From The Texas Tribune:
Editor’s note: This story contains explicit language.
A little over a year ago, Nancy Thompson, an Austin mother of three kids, stood alone for two and half hours in front of the Texas Capitol with a sign that said “Mothers Against Greg Abbott.”
She was most upset about the governor’s ban on mask mandates, worried about her son who was medically vulnerable to COVID-19 after being hospitalized for another virus that had “infected all his organs,” she said.
“Honestly, I just didn’t give a shit anymore,” Thompson said. “I was just done. I was so done.”
Now, her protests are not so lonely. Her “Mothers Against Greg Abbott” effort has grown into a potent political force in the governor’s race, with a membership of over 50,000 on Facebook. The group has recently caught more attention after releasing professionally made ads that have gone viral on social media.
They have earned the backing of Abbott’s Democratic opponent, Beto O’Rourke, who told the group Monday their work is “the talk of the town” no matter where he is.
“It’s absolutely transforming what’s possible in Texas right now, and there’s literally not a day that goes by that Amy or I or someone on our team do not get asked, ‘Have you seen that great Mothers Against Greg Abbott ad?’” O’Rourke said, addressing the group virtually along with his wife, Amy.
O’Rourke has long had an advantage with women in his uphill battle against Abbott, leading the governor by 6 percentage points among likely female voters in the latest public survey. But Thompson is working to rally a more specific group: mothers like herself, a onetime Republican who did not get deeply involved in politics until recent years. The group has naturally drawn many Democrats, but Thompson wants it to be as inclusive as possible, and its website calls it “a mix of Democrats, Moderate Republicans and Independents who are ready to work together for change for Texas.”
“We’re just trying to organize the army and make it super accessible to everyday Texans like me, who may not be super involved in politics — until you’re super involved in politics,” Thompson said.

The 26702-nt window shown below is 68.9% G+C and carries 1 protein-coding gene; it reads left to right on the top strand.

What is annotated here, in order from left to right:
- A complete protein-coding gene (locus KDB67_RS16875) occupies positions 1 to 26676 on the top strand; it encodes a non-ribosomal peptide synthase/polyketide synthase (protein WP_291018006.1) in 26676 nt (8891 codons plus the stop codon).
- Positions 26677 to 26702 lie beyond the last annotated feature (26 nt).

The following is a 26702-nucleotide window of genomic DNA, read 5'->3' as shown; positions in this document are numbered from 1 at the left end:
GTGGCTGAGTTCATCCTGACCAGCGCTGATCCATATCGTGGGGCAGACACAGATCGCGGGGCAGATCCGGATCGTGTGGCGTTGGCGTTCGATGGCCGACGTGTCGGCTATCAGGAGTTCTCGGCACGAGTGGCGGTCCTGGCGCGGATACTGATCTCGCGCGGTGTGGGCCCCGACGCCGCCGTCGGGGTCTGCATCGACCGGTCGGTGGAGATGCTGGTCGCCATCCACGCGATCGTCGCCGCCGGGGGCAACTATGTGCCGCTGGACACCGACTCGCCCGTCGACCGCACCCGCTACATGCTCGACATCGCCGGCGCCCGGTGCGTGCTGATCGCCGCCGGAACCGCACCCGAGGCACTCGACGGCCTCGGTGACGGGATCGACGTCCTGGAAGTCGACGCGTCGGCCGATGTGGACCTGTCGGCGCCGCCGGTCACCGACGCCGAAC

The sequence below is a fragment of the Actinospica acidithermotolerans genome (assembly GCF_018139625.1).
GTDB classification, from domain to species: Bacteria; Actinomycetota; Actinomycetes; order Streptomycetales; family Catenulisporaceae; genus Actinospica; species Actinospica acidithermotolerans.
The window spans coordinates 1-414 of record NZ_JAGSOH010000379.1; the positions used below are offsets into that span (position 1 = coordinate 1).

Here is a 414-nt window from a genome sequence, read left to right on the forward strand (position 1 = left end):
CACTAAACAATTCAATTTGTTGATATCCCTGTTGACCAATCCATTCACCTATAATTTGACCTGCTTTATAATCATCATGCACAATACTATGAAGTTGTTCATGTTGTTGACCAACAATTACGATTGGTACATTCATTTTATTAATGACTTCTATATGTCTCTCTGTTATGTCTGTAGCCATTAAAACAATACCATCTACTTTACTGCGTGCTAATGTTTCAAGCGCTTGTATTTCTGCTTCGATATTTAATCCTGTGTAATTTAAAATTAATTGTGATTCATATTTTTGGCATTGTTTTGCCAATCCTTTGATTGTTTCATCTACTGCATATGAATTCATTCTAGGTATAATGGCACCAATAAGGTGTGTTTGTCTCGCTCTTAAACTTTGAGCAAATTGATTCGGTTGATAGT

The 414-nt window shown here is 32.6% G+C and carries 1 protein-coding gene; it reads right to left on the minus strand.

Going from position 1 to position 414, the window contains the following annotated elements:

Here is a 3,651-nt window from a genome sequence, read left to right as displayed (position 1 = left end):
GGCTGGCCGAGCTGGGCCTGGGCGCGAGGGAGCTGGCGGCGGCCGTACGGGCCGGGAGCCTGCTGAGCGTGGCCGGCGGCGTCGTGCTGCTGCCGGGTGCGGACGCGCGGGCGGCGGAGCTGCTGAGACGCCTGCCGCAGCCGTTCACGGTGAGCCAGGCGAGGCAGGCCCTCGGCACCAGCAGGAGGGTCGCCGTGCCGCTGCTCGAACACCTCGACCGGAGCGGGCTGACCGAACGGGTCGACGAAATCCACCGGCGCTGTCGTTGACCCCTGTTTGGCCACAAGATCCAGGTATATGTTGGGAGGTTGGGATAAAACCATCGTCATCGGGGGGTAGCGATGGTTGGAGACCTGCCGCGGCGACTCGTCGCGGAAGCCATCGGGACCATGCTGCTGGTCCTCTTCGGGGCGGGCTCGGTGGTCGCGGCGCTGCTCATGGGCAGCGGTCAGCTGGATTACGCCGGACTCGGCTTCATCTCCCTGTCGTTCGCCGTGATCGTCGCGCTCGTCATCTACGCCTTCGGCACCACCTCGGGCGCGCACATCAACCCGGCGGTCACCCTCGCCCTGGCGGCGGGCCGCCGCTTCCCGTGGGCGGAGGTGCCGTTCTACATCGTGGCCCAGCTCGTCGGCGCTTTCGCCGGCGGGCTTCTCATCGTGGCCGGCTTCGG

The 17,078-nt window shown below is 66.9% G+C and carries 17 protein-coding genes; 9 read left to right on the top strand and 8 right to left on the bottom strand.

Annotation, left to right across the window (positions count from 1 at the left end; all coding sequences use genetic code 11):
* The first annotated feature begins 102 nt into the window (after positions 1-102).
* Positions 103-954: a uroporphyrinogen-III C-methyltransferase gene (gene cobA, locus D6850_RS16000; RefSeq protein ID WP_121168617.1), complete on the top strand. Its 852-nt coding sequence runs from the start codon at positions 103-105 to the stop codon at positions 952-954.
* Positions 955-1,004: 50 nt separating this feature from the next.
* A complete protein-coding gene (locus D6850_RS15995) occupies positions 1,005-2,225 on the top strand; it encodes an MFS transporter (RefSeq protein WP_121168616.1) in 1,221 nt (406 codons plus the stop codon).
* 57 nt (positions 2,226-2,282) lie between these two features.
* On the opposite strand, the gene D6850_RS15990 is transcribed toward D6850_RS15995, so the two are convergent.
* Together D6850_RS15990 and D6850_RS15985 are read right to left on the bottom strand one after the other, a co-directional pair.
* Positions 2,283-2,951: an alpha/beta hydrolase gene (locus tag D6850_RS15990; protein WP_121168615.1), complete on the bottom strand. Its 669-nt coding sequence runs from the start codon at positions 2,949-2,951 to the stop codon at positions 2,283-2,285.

Now Thompson is trying to take the group to the next level for the final three months of the race, organizing chapters throughout the state and endeavoring to put ads on TV. On Monday, it announced it had put up five billboards across the state criticizing Abbott over his response to the Uvalde school shooting.
Abbott’s campaign declined to comment on the group.
Campaign finance records show the group raised $170,000 through June 30, garnering over 2,400 mostly small donations. Thompson said the group has raised at least $200,000 more since then, as its ads blew up online in July. That is a notable amount for such an upstart group, though it still pales in comparison to the eight-figure campaign accounts that both Abbott and O’Rourke have to spread their messages.
While the group has been in existence since last year, it has garnered the most attention yet for the ads it has released this summer. One of them, titled “Whose Choice,” depicts a fictitious scence in which a doctor is counseling a woman about a pregnancy she may need to terminate due to a “catastrophic brain abnormality.” The doctor tells her there is “only one person who can make this choice” — before abruptly picking up a phone and calling Abbott. The ad has gotten over 7 million views on Twitter since it was posted July 25.
O’Rourke called the ads “amazingly effective” Monday.
Thompson is a mother of three from Austin whose professional career has mostly been in marketing. She said she considered herself a Republican — serving as a delegate to the 1988 national convention, for example — until President George W. Bush’s invasion of Iraq in 2003. She began to vote Democratic going forward but did not get more actively involved in politics until more recently.
It was not until after Thompson made her initial protest sign last year that she realized it had carried the same acronym as former President Donald Trump’s campaign slogan: Make America Great Again. But she laughed it off to herself and stuck with it.
Someone took a picture of Thompson’s protest that day, and it started spreading on social media. Noticing how many people seemed to relate, Thompson created a private Facebook group a few days later using the same name, and by December, it had over 20,000 members.
Thompson noticed membership spiked around major news events involving Abbott, like when the state’s six-week abortion ban went into effect in September. Another jump in membership came in February, when Abbott ordered state agencies to investigate gender-affirming care for transgender kids as child abuse.
“It just seemed like every single time Greg Abbott opened up his mouth, we gained thousands of followers every single time,” Thompson said. “He just spent the last year making enemies of so many Texans.”